What is it that you like so much about voice acting?

“Voice acting’s kind of…to be a cartoon is to be totally different. You can be as whacky and crazy as possible and it’s gonna work, you know? And most of it’s really high energy and it’s creating these weird voices that nobody would speak with in a film or television show. And that kind of freedom is amazing. I’ve also ended up working with some REALLY talented voice actors and actresses so it’s been a really good choice for me. Just imagine sticking six people in a booth who are all incredibly crazy in their own right and then to have everyone come together for a cartoon show, it’s really fun. And we’re not talking cartoon shows that are all serious and everything. They’re comedic and I love comedy so it really gives me the freedom I can’t get anywhere else. It’s nuts.”

Which cartoons have you voiced for? 

“I did a show for like six years called Foster’s Home for Imaginary Friends. It was by the creator of Power Puff Girls and it did really really well for that amount of time. I got to work with Tom Kinney who did Spongebob, Phil Omar, all of these people who are really really talented voice actors and actresses and they’re all comedians. All of these people have spent a long time in the industry and so when I was from the ages of fifteen to twenty doing this show, I don’t think I’ve ever had a better experience as an actor than being stuck in a little sound booth with some of the funniest people on the planet. And as you grow up, you learn that there are these boundaries that the other actors were trying to find and trying not to cross where they were trying to figure out just how adult they could be around you and so THAT, as a social experiment in the recording booth, was just one of the coolest things that I’ve ever gone through. And again, I feel so lucky that I ever even got that opportunity.”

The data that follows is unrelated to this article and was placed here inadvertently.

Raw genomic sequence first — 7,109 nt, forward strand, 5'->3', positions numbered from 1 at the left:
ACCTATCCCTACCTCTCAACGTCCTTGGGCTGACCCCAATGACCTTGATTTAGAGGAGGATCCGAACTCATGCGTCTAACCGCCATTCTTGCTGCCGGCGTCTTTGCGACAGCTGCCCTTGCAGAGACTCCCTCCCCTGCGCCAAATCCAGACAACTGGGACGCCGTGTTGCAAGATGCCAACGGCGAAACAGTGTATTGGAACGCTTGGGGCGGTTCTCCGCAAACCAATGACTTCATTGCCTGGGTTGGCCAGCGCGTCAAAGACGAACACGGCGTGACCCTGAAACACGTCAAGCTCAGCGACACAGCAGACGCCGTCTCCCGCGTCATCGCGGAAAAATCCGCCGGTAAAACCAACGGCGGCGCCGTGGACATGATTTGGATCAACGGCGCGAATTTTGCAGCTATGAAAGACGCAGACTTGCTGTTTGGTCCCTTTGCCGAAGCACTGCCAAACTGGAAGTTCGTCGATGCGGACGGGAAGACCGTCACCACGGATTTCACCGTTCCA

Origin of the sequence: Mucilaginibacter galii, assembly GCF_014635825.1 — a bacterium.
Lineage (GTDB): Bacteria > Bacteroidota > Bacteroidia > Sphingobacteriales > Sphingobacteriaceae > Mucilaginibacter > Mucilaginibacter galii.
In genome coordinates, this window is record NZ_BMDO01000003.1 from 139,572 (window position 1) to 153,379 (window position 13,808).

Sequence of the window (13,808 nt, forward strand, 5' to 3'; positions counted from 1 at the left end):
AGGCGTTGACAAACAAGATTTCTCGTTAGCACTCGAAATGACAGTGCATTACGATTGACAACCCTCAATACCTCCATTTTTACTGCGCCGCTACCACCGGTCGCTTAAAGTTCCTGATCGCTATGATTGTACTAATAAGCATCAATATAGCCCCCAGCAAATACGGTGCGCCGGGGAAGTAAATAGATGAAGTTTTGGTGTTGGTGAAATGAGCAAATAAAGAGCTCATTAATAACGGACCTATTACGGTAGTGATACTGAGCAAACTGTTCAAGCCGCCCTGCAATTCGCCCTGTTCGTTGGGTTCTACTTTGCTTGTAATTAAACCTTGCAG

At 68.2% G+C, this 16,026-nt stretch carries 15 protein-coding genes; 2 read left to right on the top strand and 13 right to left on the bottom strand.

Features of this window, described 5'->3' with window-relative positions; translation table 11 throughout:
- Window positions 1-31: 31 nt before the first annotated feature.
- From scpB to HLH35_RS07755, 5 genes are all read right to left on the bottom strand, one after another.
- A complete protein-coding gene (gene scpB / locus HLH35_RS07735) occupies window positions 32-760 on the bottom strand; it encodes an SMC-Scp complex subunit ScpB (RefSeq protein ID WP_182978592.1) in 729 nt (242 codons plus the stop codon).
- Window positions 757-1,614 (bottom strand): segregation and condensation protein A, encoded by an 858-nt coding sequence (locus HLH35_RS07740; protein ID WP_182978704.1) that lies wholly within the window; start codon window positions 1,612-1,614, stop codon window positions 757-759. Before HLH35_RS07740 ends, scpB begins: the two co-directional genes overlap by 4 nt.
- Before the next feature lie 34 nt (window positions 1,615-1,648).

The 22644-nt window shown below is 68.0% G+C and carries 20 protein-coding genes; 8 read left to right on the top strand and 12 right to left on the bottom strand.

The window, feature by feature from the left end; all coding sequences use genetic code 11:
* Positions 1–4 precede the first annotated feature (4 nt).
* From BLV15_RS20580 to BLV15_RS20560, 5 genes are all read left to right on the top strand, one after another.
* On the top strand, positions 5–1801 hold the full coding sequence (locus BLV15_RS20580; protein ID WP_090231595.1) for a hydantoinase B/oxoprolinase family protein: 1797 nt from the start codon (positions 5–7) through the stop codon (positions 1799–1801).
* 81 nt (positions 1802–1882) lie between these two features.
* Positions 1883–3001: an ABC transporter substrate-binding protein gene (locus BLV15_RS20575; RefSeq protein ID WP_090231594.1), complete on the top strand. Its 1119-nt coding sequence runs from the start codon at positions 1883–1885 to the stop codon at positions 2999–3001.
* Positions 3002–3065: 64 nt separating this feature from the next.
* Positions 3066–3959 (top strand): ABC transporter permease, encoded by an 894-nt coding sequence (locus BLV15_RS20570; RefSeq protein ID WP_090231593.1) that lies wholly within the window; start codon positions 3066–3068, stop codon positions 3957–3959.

Where was that line and how many of them [the adult voice actors] crossed it?

“I think by the time I hit seventeen there was an air of like ‘You’re an adult, we can curse around you.’ And it’s not like they were bad people or anything. That’s not it at all. It’s just when you’re making cartoons all day and you’re stuck in a little room for all that time every week, you want to let go, say certain things around children. And it worked out, it really worked out, you know? I think it gave me a good perspective on what’s appropriate inappropriate comedy and what’s NOT appropriate in inappropriate comedy. And that really extends to all of us, I think. And if I had to pick one person who crossed the line, maybe more than anyone else…no, no wait, I can’t call it out. It’s just that all of those people are dear friends and I really loved that entire experience. If not for adults being a ‘little’ inappropriate around me, I probably wouldn’t be half as funny as I am today.”

Who’s been the most interesting person for you to work with?